Is Gaddafi Trying to Start a Tribal War?

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After being pounded for weeks by mortar and rocket fire, the city of Misratah experienced a brief lull earlier this weekend as forces loyal to Muammar Gaddafi allegedly withdrew from the war-ravaged port. The government’s deputy foreign minister, Khalid Kaim, claimed operations had been suspended so that tribal leaders could negotiate a resolution with the Misratah rebels. From today’s New York Times:

Mr. Kaim said leaders of tribes that depend on Misurata’s port — including the Warfalla, the Tarhuna, the Zlitan and the Tawargha — had asked the government for a chance to try to settle the conflict. But if no deal was reached in 48 hours, Mr. Kaim said, more than 60,000 armed men from the tribes would move in, and the Libyan Army remained in position to attack as well.

But rebel spokesman Col. Ahmed Bani, in Benghazi, rejected this version of events and says the beleaguered town is still being shelled:

There are no tribes and there are no negotiations. It’s only Libyan people fighting against Gadhafi’s forces… [Gaddafi is] lying to say to the world that he’s looking to find a solution.

Ever since the uprising in Libya against Gaddafi’s rule began, the government and the rebels have sparred over its messaging, with the Gaddafi regime repeatedly painting the revolt as the mutiny of a scheming cabal from the country’s east while the rebels, with good reason, claim they represent a nationwide phenomenon. Hovering in the background is the role of Libya’s 140 or so tribes, longstanding kinship groups that many in a country devoid of political parties and trade unions still identify with.

Initial reports suggested that, if tribal elders turned on the regime, it could seal Gaddafi’s fate. But the dictator hasn’t ruled for over four decades by sheer luck. It seems that the bulk of of Warfallah tribe (which counts for as much as sixth of the country’s population) remains loyal to Gadaffi and, if we’re to believe Tripoli’s propaganda, eager to crush the rebels in Misratah. According to the Times, the Warfallah have a grudge against those in Misratah:

Some area tribes — notably the Warfalla… have historic rivalries with the people of Misurata. The Warfalla also dominated the armed forces besieging the city, so substituting armed tribe members for uniformed soldiers may amount to little more than discarding the uniforms. That tactic would also help government forces evade NATO attacks by blending in with civilians.

In Gaddafi’s quixotic jamahiriya, or “state of the masses,” tribal structures were co-opted into the workings of the state, with certain tribes, most notably those in Cyrenaica in the east, sidelined in favor of others like the Warfallah and Gaddafi’s own relatively small Qadhafah. Libya’s armed forces are also disproportionately drawn from tribes in the country’s west. It’s obvious that some tribes have more at stake in the preservation of the Gaddafi regime, and more to lose if he is ousted.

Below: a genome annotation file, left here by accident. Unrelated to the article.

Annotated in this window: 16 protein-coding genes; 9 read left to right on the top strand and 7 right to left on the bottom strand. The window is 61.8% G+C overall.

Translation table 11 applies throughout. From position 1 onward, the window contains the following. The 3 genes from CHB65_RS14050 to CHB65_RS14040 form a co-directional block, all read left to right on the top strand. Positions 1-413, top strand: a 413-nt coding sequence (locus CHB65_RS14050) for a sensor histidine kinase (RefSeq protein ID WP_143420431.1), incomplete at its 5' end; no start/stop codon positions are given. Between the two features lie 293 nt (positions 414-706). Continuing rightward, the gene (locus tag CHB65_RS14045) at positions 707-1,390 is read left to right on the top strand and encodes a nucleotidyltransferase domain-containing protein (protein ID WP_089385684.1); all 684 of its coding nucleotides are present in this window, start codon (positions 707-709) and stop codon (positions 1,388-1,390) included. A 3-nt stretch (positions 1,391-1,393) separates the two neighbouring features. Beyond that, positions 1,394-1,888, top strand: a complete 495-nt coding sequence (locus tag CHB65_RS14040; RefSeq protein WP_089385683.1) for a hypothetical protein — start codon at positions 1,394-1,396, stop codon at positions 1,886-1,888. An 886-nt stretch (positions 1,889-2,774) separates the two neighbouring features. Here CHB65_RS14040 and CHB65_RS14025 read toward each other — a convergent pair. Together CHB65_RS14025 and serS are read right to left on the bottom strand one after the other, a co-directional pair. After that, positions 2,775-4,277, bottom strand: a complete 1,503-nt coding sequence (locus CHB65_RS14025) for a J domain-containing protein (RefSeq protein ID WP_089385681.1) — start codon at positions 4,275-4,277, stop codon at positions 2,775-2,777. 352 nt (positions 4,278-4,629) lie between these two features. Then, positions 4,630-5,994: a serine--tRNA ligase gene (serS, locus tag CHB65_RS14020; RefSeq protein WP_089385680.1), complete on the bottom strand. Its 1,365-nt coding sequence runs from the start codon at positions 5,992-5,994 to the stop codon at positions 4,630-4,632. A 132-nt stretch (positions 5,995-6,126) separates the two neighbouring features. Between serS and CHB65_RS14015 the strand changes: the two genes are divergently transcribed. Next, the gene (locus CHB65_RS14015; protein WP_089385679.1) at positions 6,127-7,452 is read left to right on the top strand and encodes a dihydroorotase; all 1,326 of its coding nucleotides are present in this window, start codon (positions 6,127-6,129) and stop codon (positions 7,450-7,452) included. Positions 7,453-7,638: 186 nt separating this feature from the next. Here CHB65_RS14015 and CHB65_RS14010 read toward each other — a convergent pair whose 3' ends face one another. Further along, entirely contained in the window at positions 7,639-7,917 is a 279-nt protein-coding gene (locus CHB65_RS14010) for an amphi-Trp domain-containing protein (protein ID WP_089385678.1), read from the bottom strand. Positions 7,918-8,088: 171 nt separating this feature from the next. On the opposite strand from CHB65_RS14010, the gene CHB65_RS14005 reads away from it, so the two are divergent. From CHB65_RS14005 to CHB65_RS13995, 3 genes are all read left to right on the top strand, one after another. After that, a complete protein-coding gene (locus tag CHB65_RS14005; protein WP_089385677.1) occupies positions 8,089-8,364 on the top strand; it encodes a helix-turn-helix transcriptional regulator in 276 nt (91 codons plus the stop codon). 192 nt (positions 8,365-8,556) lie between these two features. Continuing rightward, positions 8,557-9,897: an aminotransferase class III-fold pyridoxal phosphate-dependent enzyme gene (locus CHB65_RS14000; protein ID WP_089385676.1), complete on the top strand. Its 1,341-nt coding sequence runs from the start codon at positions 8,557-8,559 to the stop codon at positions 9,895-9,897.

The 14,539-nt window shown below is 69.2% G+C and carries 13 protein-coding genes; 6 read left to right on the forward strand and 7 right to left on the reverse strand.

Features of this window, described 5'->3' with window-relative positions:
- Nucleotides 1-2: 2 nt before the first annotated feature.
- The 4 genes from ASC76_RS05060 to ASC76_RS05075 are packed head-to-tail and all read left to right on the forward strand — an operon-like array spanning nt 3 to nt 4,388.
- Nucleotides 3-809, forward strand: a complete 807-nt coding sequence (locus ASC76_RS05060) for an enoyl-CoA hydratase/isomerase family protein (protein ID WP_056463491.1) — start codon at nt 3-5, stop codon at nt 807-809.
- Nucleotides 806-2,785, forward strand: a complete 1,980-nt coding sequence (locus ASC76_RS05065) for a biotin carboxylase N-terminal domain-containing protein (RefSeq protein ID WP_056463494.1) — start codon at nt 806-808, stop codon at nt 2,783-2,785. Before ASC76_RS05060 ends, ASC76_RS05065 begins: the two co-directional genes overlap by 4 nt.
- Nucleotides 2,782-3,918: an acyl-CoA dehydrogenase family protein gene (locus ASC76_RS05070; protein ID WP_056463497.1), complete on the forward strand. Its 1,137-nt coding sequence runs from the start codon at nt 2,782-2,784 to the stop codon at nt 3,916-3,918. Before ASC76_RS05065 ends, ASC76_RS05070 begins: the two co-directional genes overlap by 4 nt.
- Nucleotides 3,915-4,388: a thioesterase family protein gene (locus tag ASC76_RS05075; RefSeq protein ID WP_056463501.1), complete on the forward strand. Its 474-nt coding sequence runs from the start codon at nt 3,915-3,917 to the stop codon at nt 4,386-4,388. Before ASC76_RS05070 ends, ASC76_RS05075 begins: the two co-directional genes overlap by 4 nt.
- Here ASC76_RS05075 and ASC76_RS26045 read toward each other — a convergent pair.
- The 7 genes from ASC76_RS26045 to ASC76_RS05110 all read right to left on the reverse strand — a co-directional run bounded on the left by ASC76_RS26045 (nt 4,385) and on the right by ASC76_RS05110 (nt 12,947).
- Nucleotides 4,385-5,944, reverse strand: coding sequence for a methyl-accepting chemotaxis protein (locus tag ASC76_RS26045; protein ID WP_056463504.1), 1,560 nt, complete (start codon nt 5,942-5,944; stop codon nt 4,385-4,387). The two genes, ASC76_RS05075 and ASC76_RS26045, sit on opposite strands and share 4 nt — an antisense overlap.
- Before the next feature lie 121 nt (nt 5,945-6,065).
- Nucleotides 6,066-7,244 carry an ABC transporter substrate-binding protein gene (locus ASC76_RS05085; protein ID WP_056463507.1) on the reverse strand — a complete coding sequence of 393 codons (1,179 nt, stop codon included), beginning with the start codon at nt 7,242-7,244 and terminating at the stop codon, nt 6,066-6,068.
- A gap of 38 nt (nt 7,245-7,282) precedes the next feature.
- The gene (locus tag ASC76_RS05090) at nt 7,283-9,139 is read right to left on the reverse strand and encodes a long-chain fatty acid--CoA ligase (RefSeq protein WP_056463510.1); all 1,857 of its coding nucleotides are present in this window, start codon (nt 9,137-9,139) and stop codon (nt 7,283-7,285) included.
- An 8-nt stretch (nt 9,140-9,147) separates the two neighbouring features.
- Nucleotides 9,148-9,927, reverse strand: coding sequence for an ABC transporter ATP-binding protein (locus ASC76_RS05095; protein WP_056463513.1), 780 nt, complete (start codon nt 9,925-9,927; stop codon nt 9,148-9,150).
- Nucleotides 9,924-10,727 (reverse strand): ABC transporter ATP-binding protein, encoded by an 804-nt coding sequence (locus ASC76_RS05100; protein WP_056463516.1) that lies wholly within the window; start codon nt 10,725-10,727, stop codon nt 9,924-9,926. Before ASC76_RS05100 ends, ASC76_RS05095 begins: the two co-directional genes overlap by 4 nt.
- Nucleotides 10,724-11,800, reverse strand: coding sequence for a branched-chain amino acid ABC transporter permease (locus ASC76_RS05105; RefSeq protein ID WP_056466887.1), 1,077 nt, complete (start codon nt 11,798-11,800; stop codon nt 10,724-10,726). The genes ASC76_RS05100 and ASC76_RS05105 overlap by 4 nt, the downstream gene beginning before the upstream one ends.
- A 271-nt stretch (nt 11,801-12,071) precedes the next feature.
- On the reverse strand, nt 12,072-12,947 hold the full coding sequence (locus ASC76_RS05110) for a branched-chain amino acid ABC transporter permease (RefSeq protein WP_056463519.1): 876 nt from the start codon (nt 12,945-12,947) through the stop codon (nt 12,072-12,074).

Yet, it’s also easy to overstate the importance of tribal divisions, long a fetish for Western observers keen to make sense of the Arab world. While Libya’s tribes do have pronounced influence, many Libyans growing up under Gaddafi have been taught for years of the country’s unique pan-African and pan-Arab identity — in such a grand-historical context, there’s little room for tribal partisanship. Nor does it seem that most tribal militias in the country are particularly well-armed or well-trained and capable of actually taking on the crack brigades headed by Gaddafi’s family members and staffed, in some instances, by foreign-born fighters.

Tribal allegiances, moreover, are not always clear or consistent. For example, there are some in the Warfallah who have already turned against Gaddafi, while others evidently remain loyal. In 1993, a few Warfallah officers even attempted to stage a coup against Gaddafi — a putsch that was brutally quashed. Tensions with the government have little to do with tribal loyalties and more with political realities. Libyans across all lines have reason to resent a regime that treats the country as its fief and wields power and patronage like any old feudal barony. Tripoli’s attempt now to transform the brutal assault on Misratah into a tribal dispute will likely prove to be a flimsy distraction.

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